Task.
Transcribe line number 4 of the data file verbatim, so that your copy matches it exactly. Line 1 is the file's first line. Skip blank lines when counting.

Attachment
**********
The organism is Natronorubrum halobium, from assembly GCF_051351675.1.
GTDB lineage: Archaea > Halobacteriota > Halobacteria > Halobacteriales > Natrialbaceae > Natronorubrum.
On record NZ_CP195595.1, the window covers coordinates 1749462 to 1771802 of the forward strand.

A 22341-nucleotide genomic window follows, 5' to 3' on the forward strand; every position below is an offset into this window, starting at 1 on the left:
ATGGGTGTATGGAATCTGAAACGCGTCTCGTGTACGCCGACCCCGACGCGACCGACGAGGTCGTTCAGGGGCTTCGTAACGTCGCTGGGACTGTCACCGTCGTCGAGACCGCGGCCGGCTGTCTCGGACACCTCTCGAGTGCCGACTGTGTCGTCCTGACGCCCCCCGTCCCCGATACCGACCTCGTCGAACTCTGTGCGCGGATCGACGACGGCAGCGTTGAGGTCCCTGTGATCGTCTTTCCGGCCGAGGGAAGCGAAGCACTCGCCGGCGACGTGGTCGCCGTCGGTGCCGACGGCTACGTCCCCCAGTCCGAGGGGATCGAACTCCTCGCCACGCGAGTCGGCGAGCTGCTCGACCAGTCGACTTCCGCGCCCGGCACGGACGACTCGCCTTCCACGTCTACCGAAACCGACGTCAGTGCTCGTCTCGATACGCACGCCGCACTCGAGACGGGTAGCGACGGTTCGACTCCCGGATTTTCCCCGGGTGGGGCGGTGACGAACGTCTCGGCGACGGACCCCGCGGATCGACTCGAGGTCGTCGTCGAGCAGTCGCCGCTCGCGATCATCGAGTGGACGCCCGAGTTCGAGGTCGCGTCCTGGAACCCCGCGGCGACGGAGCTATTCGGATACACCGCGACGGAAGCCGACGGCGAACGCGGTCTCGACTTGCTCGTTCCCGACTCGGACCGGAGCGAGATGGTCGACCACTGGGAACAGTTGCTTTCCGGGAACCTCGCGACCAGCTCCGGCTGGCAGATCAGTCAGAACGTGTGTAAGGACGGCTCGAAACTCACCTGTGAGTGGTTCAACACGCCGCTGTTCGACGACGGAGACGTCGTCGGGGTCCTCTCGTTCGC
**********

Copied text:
A 22341-nucleotide genomic window follows, 5' to 3' on the forward strand; every position below is an offset into this window, starting at 1 on the left: